Saturday, October 11, 2014

A day to Explore Tooele

Mike returned from Park City after dark last night and told me that his race day wasn't until Sunday, so we would have all day Saturday to explore.  We woke to another chilly morning, although not quite as frigid as yesterday. 


Breakfast, coffee and a bit of ambulatory exploring.



 


Our exploration turned into frustration pretty quickly.  Warning: I am super prejudiced against ATV riders.  This camp site encapsulated why.  Garbage.  Garbage everywhere. There were empty alcohol bottles, beer cans, water bottles and other assorted trash strewn throughout the woods and cluttering up the stream.  This is a persistent theme in wilderness areas frequented by ATV riders.  Mike and I cleaned up our campsite and creek the best we could.  The amount of garbage I saw this weekend could fill a pickup truck bed. 


We loaded up in the Jeep and headed west on the road. And we drove as far as we could until we realized that these roads were better suited for narrow ATV's.




It was a beautiful mountain range and it made me sad to see how people treated it.





We drove into Tooele, so Mike could gauge how long it would take him to drive to the Miller Motorsports Park in the morning.  We stopped into visit the museum, but I'll dedicate a whole post to car stuff later. 

We stopped at a farmers market and were disappointed by its small size considering the amount of farms and ranch's nearby.  But we landed apples, squash and eggplant.  After gallivanting we made our way back to camp to relax.

Elly was less than thrilled with the 50 degree temperature.




We enjoyed a great sunset and good times relaxing together.





After enjoying the fire for a while, we turned in.  He had the Octane Academy in the morning and needed rest. Unbeknownst to us, weather was moving in and it would be a bitter cold night.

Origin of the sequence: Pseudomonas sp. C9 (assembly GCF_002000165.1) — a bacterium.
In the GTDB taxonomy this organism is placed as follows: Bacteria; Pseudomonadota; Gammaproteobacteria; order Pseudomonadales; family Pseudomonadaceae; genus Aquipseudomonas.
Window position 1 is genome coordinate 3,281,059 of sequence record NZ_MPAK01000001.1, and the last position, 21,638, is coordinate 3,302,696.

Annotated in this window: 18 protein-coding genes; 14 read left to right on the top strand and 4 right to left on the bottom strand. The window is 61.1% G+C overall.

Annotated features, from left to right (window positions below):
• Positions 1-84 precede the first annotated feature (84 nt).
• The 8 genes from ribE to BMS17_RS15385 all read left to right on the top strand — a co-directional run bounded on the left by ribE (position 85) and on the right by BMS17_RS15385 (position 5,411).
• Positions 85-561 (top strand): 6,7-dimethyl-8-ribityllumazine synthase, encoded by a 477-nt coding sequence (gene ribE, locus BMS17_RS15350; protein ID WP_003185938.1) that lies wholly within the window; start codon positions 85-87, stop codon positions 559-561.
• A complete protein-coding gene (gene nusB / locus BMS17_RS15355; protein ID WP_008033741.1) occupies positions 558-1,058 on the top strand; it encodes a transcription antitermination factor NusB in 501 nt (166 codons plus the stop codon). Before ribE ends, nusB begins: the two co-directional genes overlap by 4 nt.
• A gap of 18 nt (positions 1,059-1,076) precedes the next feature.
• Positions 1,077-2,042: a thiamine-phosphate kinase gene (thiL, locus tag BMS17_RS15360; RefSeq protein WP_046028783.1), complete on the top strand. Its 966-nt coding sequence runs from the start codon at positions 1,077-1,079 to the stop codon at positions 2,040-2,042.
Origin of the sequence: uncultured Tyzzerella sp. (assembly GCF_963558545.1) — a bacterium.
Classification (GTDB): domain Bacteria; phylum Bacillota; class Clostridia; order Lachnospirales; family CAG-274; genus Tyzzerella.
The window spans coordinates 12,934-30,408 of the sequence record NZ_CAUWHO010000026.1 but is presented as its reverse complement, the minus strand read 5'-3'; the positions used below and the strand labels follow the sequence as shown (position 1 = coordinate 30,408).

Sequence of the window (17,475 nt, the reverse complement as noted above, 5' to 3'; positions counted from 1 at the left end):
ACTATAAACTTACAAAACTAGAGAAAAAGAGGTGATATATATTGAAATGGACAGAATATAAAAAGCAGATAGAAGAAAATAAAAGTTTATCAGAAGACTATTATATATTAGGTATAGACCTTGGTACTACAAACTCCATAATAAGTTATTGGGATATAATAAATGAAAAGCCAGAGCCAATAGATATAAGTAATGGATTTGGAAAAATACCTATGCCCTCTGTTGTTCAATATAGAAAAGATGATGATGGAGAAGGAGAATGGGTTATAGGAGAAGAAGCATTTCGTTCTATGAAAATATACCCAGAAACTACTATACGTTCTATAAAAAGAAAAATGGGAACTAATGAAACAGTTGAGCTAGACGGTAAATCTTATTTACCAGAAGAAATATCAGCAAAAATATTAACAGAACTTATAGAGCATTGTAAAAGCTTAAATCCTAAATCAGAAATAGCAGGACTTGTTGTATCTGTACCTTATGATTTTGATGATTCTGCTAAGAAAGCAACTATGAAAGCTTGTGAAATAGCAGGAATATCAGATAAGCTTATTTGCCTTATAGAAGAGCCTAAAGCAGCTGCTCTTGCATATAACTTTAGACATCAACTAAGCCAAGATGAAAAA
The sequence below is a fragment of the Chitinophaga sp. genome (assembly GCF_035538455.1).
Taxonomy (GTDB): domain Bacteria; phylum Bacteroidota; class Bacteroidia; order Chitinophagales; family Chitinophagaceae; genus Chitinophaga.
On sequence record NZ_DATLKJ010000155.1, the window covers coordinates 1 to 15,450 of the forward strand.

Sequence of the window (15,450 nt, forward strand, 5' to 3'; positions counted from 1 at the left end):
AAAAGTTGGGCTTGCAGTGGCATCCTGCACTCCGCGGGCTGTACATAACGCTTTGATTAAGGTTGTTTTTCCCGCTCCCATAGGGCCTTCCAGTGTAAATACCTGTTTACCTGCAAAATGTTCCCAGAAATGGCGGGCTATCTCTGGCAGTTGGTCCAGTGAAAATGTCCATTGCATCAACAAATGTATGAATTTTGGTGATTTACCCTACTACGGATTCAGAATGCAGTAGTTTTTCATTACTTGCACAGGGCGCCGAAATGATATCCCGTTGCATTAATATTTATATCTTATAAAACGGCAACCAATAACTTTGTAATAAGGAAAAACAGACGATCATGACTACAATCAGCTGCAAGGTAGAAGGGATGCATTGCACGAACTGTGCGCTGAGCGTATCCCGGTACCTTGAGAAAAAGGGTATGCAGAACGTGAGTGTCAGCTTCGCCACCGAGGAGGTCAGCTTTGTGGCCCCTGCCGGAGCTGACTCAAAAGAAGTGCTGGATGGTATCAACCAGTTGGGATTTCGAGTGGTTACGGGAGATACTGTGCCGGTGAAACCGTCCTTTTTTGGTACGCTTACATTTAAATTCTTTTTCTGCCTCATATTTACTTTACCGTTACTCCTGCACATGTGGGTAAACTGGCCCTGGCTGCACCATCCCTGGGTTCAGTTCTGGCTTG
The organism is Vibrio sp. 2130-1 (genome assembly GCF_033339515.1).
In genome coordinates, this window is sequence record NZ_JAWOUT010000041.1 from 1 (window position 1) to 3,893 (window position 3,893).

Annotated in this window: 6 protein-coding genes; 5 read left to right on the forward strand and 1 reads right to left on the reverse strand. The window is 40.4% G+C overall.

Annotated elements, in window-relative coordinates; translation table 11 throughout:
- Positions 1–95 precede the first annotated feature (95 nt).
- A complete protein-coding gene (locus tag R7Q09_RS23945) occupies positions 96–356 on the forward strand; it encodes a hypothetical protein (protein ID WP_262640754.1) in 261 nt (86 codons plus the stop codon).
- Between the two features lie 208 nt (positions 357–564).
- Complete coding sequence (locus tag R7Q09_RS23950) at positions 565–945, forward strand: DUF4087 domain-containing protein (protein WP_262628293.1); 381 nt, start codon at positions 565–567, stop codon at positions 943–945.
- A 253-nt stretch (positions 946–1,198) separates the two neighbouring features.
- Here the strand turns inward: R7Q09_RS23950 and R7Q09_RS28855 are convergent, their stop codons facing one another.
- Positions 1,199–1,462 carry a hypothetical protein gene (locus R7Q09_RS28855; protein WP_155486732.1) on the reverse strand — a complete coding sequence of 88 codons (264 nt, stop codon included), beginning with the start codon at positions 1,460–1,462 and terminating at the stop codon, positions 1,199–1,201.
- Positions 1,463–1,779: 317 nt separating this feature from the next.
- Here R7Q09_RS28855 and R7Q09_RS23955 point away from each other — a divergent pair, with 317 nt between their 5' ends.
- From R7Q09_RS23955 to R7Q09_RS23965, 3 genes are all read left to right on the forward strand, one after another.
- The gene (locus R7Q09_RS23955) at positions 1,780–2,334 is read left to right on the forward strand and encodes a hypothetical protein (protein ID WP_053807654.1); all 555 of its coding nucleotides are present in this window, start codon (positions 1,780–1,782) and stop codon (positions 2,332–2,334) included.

Friday, October 10, 2014

Onwards to Tooele!

We woke to frost.  The Jeep claimed that it was 37 degrees when we finally made our way back to I-15.  It was cold.  Before striking our way Northwest, we stopped for gas in a small "town".  I got the dogs out for a quick pee and Elly made fast friends with a Palomino.  The camera was dead and I left my phone in the car, but it was an adorable encounter.  The horse sauntered over to the fence when it saw us and nosed at her. 

We piled back in and made our way through the vast nothingness that is central/western Utah.  Wow.  Most boring landscape ever.

I pulled out the trusty map again, and pointed us in the direction of Deseret Peak.  North Willow road was well used and we kept passing one 5th Wheel camping spot after another.  I wasn't pleased. A little further west and the road got tighter and slightly more difficult: 5th Wheel deterrent.

We found a cute little camping spot nestled in a grove of changing aspens, butted up against a small creek.  If it wasn't directly on the road, it would've been perfect.  But it was good enough.

Mike and I set up camp quickly, as he had to drive to Park City for orientation.  The kids and I hiked.